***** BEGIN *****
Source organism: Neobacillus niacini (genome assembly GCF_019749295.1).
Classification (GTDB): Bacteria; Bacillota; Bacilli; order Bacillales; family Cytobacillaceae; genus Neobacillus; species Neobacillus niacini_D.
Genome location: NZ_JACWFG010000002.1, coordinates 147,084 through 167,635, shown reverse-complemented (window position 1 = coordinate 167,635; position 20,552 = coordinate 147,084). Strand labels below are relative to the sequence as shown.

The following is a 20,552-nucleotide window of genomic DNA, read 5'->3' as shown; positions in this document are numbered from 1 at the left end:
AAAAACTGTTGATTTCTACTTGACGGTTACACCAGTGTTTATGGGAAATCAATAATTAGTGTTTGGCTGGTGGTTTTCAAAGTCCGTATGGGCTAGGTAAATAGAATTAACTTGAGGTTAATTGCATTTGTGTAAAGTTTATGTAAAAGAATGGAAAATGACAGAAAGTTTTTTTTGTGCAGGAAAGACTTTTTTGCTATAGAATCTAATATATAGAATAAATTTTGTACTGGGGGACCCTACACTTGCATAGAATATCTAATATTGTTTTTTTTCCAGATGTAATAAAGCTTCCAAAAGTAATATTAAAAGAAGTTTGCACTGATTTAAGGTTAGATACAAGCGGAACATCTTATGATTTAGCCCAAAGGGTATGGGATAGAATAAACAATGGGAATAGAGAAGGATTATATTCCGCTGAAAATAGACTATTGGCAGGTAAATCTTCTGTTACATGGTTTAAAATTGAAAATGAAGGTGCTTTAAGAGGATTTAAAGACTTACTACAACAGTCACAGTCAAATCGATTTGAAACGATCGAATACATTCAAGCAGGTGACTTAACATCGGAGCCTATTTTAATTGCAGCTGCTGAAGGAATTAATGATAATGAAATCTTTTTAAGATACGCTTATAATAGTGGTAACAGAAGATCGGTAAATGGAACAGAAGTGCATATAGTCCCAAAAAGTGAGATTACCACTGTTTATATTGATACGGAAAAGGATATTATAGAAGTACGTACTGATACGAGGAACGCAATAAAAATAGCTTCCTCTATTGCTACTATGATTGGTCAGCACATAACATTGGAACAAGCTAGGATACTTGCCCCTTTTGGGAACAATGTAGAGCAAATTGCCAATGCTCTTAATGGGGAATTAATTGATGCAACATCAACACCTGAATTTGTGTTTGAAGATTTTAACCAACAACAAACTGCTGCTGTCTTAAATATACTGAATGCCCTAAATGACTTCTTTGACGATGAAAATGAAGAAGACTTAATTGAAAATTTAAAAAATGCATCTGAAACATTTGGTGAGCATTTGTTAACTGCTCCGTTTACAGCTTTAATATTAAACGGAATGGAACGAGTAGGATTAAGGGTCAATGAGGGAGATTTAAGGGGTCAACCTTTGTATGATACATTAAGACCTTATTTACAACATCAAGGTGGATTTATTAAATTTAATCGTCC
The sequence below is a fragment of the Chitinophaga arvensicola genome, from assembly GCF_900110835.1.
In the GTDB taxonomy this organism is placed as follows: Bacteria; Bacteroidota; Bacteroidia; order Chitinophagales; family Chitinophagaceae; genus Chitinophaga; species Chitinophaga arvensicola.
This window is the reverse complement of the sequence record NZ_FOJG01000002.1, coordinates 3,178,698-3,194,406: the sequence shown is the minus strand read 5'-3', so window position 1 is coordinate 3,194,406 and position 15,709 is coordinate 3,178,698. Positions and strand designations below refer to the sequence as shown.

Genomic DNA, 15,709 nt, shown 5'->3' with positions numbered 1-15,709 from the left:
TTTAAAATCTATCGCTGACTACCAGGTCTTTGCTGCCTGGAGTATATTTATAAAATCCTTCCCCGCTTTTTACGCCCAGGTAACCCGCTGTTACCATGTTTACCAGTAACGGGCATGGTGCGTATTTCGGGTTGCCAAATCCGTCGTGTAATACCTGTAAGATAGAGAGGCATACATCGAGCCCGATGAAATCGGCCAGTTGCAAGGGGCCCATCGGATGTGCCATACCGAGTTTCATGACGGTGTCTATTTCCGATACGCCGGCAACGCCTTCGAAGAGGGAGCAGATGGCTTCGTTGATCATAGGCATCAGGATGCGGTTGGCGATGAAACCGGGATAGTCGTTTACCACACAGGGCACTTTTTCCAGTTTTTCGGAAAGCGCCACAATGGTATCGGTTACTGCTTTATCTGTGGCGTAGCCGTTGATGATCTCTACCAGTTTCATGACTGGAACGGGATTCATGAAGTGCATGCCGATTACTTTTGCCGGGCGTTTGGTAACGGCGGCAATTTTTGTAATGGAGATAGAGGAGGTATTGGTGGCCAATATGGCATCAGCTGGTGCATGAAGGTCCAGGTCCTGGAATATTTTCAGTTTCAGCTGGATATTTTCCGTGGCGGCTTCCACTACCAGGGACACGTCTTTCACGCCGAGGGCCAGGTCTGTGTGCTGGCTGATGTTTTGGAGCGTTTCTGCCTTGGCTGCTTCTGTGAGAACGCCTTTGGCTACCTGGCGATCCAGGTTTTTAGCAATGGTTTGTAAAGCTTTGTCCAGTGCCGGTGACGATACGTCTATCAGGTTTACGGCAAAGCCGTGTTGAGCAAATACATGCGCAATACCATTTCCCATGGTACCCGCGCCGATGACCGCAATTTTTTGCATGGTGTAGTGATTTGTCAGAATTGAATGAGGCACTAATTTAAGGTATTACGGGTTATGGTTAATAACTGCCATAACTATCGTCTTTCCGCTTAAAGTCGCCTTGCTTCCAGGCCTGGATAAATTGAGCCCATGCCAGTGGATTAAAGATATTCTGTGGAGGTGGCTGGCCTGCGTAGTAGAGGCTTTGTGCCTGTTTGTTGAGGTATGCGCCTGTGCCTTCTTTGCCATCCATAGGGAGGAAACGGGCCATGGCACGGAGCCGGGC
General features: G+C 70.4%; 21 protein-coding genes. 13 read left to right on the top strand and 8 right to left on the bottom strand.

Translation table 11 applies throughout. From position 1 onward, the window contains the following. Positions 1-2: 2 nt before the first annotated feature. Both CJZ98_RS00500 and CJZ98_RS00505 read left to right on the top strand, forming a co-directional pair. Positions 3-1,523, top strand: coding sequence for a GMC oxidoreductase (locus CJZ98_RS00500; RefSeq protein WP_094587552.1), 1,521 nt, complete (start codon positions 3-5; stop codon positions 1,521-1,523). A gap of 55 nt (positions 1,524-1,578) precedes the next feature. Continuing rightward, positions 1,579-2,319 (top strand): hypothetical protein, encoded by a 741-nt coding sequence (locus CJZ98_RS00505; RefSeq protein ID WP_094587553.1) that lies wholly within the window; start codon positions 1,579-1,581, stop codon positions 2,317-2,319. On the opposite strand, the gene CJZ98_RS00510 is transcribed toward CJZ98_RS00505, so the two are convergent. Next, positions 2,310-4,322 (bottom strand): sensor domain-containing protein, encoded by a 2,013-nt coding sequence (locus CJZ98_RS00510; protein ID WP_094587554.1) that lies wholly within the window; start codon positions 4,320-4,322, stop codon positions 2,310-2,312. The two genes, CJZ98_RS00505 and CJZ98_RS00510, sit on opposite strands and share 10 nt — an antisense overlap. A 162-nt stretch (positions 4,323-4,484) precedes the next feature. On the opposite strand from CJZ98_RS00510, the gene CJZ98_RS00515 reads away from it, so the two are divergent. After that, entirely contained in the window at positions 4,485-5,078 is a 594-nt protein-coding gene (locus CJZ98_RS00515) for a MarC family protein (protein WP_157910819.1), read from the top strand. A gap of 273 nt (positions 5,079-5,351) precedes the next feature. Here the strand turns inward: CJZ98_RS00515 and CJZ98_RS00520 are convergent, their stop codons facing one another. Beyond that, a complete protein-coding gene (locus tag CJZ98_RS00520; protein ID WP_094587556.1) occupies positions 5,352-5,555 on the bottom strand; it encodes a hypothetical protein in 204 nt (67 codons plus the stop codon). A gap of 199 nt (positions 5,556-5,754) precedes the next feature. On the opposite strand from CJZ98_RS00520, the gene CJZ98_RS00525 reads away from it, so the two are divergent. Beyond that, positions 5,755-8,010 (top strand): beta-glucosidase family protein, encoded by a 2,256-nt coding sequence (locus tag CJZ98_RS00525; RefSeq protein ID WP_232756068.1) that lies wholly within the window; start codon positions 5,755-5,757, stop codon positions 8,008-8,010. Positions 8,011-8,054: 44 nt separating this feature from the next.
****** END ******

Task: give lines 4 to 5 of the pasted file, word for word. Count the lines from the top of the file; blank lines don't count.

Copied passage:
The following is a 20,552-nucleotide window of genomic DNA, read 5'->3' as shown; positions in this document are numbered from 1 at the left end:
AAAAACTGTTGATTTCTACTTGACGGTTACACCAGTGTTTATGGGAAATCAATAATTAGTGTTTGGCTGGTGGTTTTCAAAGTCCGTATGGGCTAGGTAAATAGAATTAACTTGAGGTTAATTGCATTTGTGTAAAGTTTATGTAAAAGAATGGAAAATGACAGAAAGTTTTTTTTGTGCAGGAAAGACTTTTTTGCTATAGAATCTAATATATAGAATAAATTTTGTACTGGGGGACCCTACACTTGCATAGAATATCTAATATTGTTTTTTTTCCAGATGTAATAAAGCTTCCAAAAGTAATATTAAAAGAAGTTTGCACTGATTTAAGGTTAGATACAAGCGGAACATCTTATGATTTAGCCCAAAGGGTATGGGATAGAATAAACAATGGGAATAGAGAAGGATTATATTCCGCTGAAAATAGACTATTGGCAGGTAAATCTTCTGTTACATGGTTTAAAATTGAAAATGAAGGTGCTTTAAGAGGATTTAAAGACTTACTACAACAGTCACAGTCAAATCGATTTGAAACGATCGAATACATTCAAGCAGGTGACTTAACATCGGAGCCTATTTTAATTGCAGCTGCTGAAGGAATTAATGATAATGAAATCTTTTTAAGATACGCTTATAATAGTGGTAACAGAAGATCGGTAAATGGAACAGAAGTGCATATAGTCCCAAAAAGTGAGATTACCACTGTTTATATTGATACGGAAAAGGATATTATAGAAGTACGTACTGATACGAGGAACGCAATAAAAATAGCTTCCTCTATTGCTACTATGATTGGTCAGCACATAACATTGGAACAAGCTAGGATACTTGCCCCTTTTGGGAACAATGTAGAGCAAATTGCCAATGCTCTTAATGGGGAATTAATTGATGCAACATCAACACCTGAATTTGTGTTTGAAGATTTTAACCAACAACAAACTGCTGCTGTCTTAAATATACTGAATGCCCTAAATGACTTCTTTGACGATGAAAATGAAGAAGACTTAATTGAAAATTTAAAAAATGCATCTGAAACATTTGGTGAGCATTTGTTAACTGCTCCGTTTACAGCTTTAATATTAAACGGAATGGAACGAGTAGGATTAAGGGTCAATGAGGGAGATTTAAGGGGTCAACCTTTGTATGATACATTAAGACCTTATTTACAACATCAAGGTGGATTTATTAAATTTAATCGTCC